Subaru is a brand that caters to lovers, lovers of Birkenstocks and bran muffins that is. In a lot of ways the company’s vehicles are as quirky as its certified-organic customers.
|1. The Legacy is offered with two different engines: a 173 hp 4-cylinder or an optional 256-horsepower flat six.
2. All Subarus with the exception of the BRZ sports coupe come standard with full-time all-wheel drive.
3. The Subaru Legacy was rated a “Top Safety Pick” by the Insurance Institute for Highway Safety (IIHS).
4. Rated at 24 mpg city, 32 highway, in AutoGuide testing the Legacy 2.5i Limited delivered impressive real-world fuel economy at 27 mpg.
The Japanese automaker spurns convention by utilizing boxer engines and pushing full-time all-wheel drive. The Legacy is its entry into the fiercely competitive midsize-sedan segment, but does this whole-grain family car have the starch to compete with market heavyweights?
In a word, no. Sorry Subaru fans, the Legacy is not the greatest thing since sliced bread. It lacks the Honda Accord’s sophistication, the stellar fuel economy of the Nissan Altima or the avant-garde design of the new Ford Fusion. That’s not to say it’s a poor choice; the Legacy has its share of virtues, but these other cars offer more.
The Accord is the incumbent, an unfaltering choice with a long track record of reliable service. It offers advanced features and driving dynamics the Legacy can’t match, plus buyers can opt for a sporty coupe model if they prefer two doors.
The Altima is a solid third-party candidate, think Ross Perot but politically successful. Efficiency is the cornerstone of its platform. While the Legacy delivers admirable numbers, 24 miles per gallon in the city and 32 on the open road, Nissan blows it away with a highway score of 38 MPG. Of course the Subaru comes standard with all-wheel drive, a feature that reduces efficiency, and isn’t available on the Altima, or Accord.
The Fusion is an ambitious up-and-comer looking to steal a seat in the Sedan Senate; charismatic design is its biggest draw. In comparison the Legacy looks downright dowdy, about as exciting a competitive quilting competition. BYOT (bring your own thimble)!
But it’s not all bad news, things improve dramatically once you open a door and slide inside. Unlike much of the competition this car’s dashboard is crafted of hard plastic, but you’d never know it unless you prod it with a digit or drum a fingernail across it. It’s a tastefully grained, high-quality piece of engineering.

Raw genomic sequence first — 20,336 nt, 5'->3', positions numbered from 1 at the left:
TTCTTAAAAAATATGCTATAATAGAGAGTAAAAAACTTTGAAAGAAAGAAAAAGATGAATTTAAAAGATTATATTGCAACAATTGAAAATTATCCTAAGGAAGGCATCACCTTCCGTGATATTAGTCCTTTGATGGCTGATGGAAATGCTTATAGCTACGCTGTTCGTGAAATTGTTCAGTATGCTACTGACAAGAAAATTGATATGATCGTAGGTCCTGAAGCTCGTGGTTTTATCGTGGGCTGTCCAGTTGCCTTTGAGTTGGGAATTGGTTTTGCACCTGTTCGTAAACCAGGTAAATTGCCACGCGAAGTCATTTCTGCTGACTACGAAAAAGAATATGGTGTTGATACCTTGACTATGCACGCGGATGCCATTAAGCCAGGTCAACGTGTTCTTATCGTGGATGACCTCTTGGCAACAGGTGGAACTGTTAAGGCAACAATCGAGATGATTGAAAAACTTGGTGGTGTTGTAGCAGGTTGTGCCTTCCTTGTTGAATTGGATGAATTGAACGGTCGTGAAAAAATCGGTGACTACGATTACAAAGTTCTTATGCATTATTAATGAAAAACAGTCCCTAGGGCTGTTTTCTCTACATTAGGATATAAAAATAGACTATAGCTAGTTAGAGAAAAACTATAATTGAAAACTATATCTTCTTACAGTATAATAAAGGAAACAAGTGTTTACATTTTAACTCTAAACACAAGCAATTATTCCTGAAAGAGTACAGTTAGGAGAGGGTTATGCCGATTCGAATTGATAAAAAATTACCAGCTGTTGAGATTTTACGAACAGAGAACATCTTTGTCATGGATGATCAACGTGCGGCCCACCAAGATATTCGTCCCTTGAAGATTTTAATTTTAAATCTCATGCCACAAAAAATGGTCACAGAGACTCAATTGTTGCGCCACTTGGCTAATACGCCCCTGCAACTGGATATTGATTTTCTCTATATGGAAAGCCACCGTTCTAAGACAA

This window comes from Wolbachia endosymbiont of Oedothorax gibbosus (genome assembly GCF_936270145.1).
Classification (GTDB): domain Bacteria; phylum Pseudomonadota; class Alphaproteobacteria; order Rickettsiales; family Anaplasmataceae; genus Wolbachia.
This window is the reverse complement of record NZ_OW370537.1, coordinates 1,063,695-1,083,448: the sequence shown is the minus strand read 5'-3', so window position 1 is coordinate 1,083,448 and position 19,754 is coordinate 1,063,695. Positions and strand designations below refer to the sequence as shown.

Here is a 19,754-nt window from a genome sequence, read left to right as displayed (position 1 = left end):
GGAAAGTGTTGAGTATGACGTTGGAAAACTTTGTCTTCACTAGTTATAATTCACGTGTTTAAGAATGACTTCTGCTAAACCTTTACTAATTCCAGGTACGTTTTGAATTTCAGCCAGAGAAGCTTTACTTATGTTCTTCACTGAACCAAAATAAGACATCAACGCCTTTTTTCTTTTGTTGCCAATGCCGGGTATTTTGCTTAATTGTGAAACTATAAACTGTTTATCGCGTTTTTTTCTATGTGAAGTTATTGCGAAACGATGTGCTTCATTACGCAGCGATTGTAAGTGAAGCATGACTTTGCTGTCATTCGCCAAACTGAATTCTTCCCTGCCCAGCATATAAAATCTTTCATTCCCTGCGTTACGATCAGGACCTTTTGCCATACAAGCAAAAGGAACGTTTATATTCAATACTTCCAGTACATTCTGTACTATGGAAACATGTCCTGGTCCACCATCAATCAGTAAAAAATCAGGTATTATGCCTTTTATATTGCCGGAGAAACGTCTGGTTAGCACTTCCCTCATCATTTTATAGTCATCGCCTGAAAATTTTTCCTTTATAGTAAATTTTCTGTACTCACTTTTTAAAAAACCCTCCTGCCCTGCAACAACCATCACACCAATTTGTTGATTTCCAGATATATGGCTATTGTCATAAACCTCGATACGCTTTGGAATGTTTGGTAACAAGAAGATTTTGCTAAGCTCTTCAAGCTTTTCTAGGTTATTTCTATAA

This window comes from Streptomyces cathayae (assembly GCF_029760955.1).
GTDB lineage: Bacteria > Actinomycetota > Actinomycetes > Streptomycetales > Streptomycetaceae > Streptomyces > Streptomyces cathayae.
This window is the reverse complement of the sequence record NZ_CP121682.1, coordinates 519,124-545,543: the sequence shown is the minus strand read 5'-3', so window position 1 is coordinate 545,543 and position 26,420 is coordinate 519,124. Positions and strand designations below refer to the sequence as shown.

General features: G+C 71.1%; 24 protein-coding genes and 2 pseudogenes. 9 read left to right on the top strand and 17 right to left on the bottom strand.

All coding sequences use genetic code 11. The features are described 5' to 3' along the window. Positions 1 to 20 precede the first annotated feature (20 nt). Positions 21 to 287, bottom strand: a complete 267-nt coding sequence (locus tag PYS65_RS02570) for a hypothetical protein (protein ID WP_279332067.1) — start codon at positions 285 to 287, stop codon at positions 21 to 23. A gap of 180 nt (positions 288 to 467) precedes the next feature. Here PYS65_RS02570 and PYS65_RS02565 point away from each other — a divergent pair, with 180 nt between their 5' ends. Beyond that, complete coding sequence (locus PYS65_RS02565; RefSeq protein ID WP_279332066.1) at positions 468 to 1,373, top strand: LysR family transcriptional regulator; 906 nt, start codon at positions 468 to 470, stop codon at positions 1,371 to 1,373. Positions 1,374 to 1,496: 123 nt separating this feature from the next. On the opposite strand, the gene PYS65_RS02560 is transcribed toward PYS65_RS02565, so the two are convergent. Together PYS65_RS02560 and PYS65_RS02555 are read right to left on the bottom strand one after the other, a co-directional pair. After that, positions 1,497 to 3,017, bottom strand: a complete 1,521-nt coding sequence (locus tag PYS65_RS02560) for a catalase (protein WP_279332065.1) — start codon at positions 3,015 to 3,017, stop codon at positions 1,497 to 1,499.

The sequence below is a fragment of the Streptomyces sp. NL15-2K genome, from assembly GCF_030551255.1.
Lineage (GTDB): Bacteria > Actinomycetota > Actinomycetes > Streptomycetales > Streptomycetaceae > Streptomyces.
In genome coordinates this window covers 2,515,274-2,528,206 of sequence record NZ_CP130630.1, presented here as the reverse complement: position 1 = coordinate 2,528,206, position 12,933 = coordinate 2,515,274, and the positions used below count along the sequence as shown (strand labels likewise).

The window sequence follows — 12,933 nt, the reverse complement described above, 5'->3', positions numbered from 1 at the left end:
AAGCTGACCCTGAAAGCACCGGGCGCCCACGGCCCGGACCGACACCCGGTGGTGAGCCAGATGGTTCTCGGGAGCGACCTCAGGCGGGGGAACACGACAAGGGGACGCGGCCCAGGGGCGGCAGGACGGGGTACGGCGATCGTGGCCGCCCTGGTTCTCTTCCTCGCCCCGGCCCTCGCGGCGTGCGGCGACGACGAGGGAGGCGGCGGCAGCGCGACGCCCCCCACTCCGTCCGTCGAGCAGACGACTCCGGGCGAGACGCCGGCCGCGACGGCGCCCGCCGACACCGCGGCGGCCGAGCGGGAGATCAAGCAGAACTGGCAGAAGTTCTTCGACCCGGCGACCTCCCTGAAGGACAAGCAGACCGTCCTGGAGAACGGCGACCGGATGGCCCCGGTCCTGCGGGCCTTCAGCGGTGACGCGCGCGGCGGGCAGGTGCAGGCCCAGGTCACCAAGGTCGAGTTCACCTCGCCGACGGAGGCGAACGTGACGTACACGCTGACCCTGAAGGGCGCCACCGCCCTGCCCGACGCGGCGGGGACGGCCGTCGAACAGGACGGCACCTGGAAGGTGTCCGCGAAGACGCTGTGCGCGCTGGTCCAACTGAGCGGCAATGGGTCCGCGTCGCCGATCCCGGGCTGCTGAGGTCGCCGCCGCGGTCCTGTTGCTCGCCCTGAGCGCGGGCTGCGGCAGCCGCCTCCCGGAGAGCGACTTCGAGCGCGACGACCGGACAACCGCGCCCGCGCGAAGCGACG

The overall interior design is unexpectedly fashionable as well, given how frumpy the Legacy’s body is. Fit and finish is superb and the front seats are Lay-Z-Boy comfortable, just be careful not to doze off behind the wheel.
In addition, the second row is surprisingly spacious, with ample legroom for even the gangliest of passengers. An added bonus, front or rear there’s practically enough headroom to wear a sombrero.
Headliner-mounted grab handles are provided for all outboard passengers, including the driver, which is a thoughtful and welcome touch, something that most automakers omit.
Interior downsides are few, and they center on some of the secondary controls. The navigation and climate systems can be challenging to use, especially the sat-nav. It’s not one of the more common-sense technologies on the market today.
As its name implies, the Legacy 2.5i is powered by a two-and-a-half-liter boxer four-cylinder engine. This thrumming powerplant serves up 173 horsepower and 174 lb-ft of torque, two class-competitive figures.
Our test car was equipped with the company’s “Lineartronic” CVT, the only transmission offered on higher-end models fitted with the 2.5-liter engine. Entry-level Legacies come standard with a six-speed manual cog-crate, something that should be offered on all trim levels. Cars equipped with the up-level 3.6-liter six-cylinder engine are only available with a conventional five-speed automatic transmission.
On paper, CVTs deliver the best combination of performance and fuel economy by keeping a car’s engine in its sweet spot relative to driver demand. Unfortunately, theory and reality can be very different things as demonstrated by this engine/transmission combination.